Christopher Newfield: What Do Universities Do? Bringing College and Society Back Together
UT Humanities Center 7th Annual Distinguished Lecture Series
Why did the American university go from pillar of society to public menace? How do we get its relationship to states and communities back on track? After criticizing key beliefs left, right, and center about the university, Professor Newfield proposes a new framework for understanding what universities do in society. Rather than trying to fit in better with assumptions about them via conventional wisdom, universities should declare their independence and their public value in the clearest possible terms.
Christopher Newfield is professor of literature and American studies at the University of California, Santa Barbara. His research concerns contemporary literature studies and critical university studies, which links humanities teaching to the study of how higher education is re-shaped by industry and other economic forces. Professor Newfield’s books include The Great Mistake: How We Wrecked Public Universities and How We Can Fix Them (2016), Unmaking the Public University: The Forty Year Assault on the Middle Class (2008), and Ivy and Industry: Business and the Making of the American University, 1880-1980 (2003). He blogs on higher education policy and writes for the Huffington Post, Inside Higher Ed, and The Chronicle of Higher Education.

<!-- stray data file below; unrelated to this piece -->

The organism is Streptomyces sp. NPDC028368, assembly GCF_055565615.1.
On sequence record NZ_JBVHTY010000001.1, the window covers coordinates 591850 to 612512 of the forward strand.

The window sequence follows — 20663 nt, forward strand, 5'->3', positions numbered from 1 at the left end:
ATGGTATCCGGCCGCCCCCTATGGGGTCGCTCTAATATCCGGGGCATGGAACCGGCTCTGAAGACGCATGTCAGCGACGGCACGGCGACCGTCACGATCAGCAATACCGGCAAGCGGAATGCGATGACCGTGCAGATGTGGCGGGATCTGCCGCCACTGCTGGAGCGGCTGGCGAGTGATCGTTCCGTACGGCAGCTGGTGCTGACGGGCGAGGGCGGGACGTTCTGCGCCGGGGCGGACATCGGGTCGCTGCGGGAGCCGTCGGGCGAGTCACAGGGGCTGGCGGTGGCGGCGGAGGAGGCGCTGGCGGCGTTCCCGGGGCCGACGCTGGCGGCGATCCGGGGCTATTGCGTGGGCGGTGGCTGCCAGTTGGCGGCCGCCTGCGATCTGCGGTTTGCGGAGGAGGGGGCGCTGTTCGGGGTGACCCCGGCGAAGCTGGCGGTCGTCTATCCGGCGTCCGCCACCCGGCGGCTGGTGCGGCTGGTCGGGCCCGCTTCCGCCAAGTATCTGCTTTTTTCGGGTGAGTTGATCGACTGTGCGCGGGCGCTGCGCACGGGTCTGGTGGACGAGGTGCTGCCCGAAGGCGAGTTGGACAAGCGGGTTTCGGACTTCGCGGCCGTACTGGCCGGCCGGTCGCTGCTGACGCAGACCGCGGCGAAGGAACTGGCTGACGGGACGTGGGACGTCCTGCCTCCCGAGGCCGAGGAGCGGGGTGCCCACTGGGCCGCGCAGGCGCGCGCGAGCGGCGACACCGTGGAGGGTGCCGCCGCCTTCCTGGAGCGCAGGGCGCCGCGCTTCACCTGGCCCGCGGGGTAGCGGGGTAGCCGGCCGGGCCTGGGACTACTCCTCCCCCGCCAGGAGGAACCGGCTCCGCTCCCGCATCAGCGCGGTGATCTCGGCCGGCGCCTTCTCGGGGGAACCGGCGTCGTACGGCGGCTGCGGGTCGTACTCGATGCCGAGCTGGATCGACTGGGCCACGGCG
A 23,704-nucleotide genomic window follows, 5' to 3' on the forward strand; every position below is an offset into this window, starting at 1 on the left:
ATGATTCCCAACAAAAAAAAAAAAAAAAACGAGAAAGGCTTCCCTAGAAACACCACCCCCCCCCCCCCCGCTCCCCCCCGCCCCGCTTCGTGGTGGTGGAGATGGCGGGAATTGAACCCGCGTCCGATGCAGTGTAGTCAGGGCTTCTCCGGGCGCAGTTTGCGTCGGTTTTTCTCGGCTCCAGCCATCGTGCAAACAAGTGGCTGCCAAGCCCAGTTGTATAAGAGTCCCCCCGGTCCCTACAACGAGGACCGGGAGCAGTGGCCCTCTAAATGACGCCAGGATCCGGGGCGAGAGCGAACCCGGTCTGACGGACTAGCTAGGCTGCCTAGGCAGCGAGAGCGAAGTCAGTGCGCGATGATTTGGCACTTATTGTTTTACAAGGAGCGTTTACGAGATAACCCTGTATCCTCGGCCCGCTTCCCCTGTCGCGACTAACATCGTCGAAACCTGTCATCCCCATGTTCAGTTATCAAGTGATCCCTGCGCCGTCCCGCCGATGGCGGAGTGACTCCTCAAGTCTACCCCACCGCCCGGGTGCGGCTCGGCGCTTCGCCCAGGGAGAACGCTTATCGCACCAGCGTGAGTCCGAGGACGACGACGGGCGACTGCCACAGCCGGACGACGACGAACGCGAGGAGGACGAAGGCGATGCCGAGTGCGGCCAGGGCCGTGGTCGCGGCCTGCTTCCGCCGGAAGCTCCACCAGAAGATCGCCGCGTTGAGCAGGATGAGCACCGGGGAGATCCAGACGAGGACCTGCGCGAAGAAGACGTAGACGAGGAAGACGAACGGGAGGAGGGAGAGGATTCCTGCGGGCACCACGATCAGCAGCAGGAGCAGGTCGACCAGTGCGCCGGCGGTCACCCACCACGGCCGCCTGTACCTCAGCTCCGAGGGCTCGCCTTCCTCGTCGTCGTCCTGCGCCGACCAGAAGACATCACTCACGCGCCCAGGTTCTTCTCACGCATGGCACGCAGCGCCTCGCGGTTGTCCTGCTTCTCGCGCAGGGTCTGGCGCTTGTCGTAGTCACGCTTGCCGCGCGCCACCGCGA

There will be a book signing following the talk. Free and open to the public.
Thursday, February 28 at 3:30pm to 5:00pm
Strong Hall, 101
1621 West Cumberland Avenue, Knoxville, TN 37996